Georgia was destined for wine making. Their summers are warm, their winters are moderate with barely any frost and there are natural springs all over the place. The Black Sea keeps the air moist and the Caucusus drain mineral rich water into the valley. The Kakheti region is primo wine country and driving through brings you views of vineyards for as far as the eye can see. It is the proven site of wine making as far back as 9000 BC - making Georgia one of the oldest wine producing regions in the world. Some people say the oldest. It all started when grape juice was stored under the earth for the winter and turned up in spring as wine. People began to ferment juice in big clay pots, burying them in the ground for seasons or years. Shards of kveris, some from the 3rd millennium BC, fill Georgian ethnographic and history museums. Whole ones are on almost every front lawn or public park. Most "house wine," found on tap or served in recycled soda bottles in restaurants, is still made this way. I had heard a lot about Georgian wine and had been disappointed at how, well, awful I thought it was. It turns out, I just don't like homemade "black wine" (also known as "orange wine" outside of Georgia), which is made from white grapes, but fermented with the skins still in the mix.
While most families make their own wine, professional production is a large and growing field. There are about 400 different grapes in Georgia, around 38 of which are cultivated for wine. While the growing is still almost exclusively a small farmer affair, commercial wineries (who buy from those private vineyards) have popped up to deal with the production. We visited Teliani Valley, one of the biggest and most modern wineries. These barrels from the 90s were some of the first used, but shiny temperature-control stainless steel ones in the next room did most of the work nowadays.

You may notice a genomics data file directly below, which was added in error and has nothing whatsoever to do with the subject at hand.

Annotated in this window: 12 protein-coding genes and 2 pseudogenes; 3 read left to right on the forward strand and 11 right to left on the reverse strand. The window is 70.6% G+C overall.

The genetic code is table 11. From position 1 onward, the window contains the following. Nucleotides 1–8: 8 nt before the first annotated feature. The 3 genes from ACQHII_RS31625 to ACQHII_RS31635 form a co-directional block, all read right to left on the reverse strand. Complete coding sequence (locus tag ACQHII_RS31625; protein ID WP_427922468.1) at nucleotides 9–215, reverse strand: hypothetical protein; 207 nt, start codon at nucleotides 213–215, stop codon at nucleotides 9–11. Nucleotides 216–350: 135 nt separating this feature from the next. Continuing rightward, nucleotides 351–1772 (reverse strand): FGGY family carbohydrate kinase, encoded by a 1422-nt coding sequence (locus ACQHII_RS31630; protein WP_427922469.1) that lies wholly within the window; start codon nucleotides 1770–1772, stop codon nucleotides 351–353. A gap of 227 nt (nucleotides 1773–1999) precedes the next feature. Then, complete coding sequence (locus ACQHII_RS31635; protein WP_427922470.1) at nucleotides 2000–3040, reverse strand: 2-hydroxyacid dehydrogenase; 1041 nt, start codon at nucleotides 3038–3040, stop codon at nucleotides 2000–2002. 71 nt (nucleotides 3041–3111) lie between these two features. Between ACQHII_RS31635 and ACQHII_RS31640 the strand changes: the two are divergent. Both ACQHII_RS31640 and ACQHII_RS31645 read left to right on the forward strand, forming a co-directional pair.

They opened in 1997, just around a decade after Gorbachev's anti-alcohol campaign had destroyed 3/4 of all the vineyards in Georgia. They boomed for about ten years, before the 2006 Russian embargo on Georgian wine was put in place. Business is bouncing back steadily, though. An I Love Lucy-esque assembly line worked on bottling, corking (with only the finest Portuguese cork, something dear to my heart), labeling and boxing the bottles. Around 3 million are produced per year, including some special French/Georgian grape blends that are big in Austria.
Our tour guide had studied wine tourism in Seattle, Washington and the Tacoma Valley. Georgia (like the other leader in former Soviet wine production, Moldova) is hoping to excite visitors with winery visits and harvest-time festivities. While Teliani Valley may not have been the underground wine cave of Milestii-Mici, they are clearly on the right track. It was fun to visit, we were given delicious tastings and Nino even helped point us in the direction of our next sight-seeing venture.
Yes, our guide's name was Nino. Half the women we meet here are named after the saint who converted Georgia to Christianity - and is buried at recently visited Bodbe Monastery. She is also intertwined with the sacredness of wine in Georgia, conducting her missions with a cross wrapped up in grape vines. Anyway, Nino -guide not saint - advised us to wave down a marshrutka outside the winery and ask the driver to take us to the Aleksandre Chavchavadze House Museum in Tsinsandali.
There, we visited one of the biggest wine cellars in Khaketi (and had another "tasting" a.k.a. glass of Tsinindali wine). We weren't allowed to take photos inside, but the room of shelves filled with thousands of dusty, unlabelled bottles was awesome. At least 500 of them were from the 19th century. The old woman who had opened the cellar door for us laughed when we asked if she'd sampled any. "Vinegar," she responded and scrunched her face. So, it sounds like she had...?